What South Florida Developers Can Learn From New York’s $6.7M Graffiti Case
Real estate attorneys Gavin Williams and Elena Otero share their valuable input in an article on the effects of graffiti art on property values. This article follows the Jonathan Cohen et. al v. G&M Realty L.P. et al. district court case decision involving the culturally significant 5Pointz property in Queens, which set forth a rationale for protecting graffiti and street art.
“First and foremost, the 5Pointz case stands for the proposition that street art can be more than vandalism or a random act with a spray can. Street art can be culturally important art worthy of recognized stature under [the Visual Artists Rights Act of 1990 (VARA)],” says Ms. Otero.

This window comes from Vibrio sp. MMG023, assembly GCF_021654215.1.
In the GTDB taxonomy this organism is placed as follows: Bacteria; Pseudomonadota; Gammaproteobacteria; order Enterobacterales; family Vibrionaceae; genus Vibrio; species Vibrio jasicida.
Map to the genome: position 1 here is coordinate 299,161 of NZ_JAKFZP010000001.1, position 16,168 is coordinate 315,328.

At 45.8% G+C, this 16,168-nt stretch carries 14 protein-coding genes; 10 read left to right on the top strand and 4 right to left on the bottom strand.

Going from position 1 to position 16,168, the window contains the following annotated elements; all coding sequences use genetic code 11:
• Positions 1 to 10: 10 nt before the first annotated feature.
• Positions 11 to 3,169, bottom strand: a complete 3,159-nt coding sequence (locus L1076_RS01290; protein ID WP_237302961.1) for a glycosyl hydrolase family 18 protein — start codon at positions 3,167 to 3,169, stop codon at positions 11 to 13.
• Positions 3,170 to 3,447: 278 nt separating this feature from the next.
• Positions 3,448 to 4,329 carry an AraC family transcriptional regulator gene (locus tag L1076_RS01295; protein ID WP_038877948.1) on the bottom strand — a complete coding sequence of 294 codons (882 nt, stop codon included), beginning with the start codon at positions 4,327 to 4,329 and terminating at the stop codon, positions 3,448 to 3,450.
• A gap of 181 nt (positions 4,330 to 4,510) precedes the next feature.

“The 5Pointz court noted that while [the real estate developer] and the impacted artists all generally knew that the property would one day be redeveloped, they had not reduced that understanding to a writing that waived VARA’s protections,” Mr. Williams added. “Owners contemplating permitted street art on a property should heed this finding and, prior to permitting any work to be installed on their building, set forth the understanding between artists and owners as to the longevity of the work in question and whether or not artists are waiving or retaining their VARA rights.”
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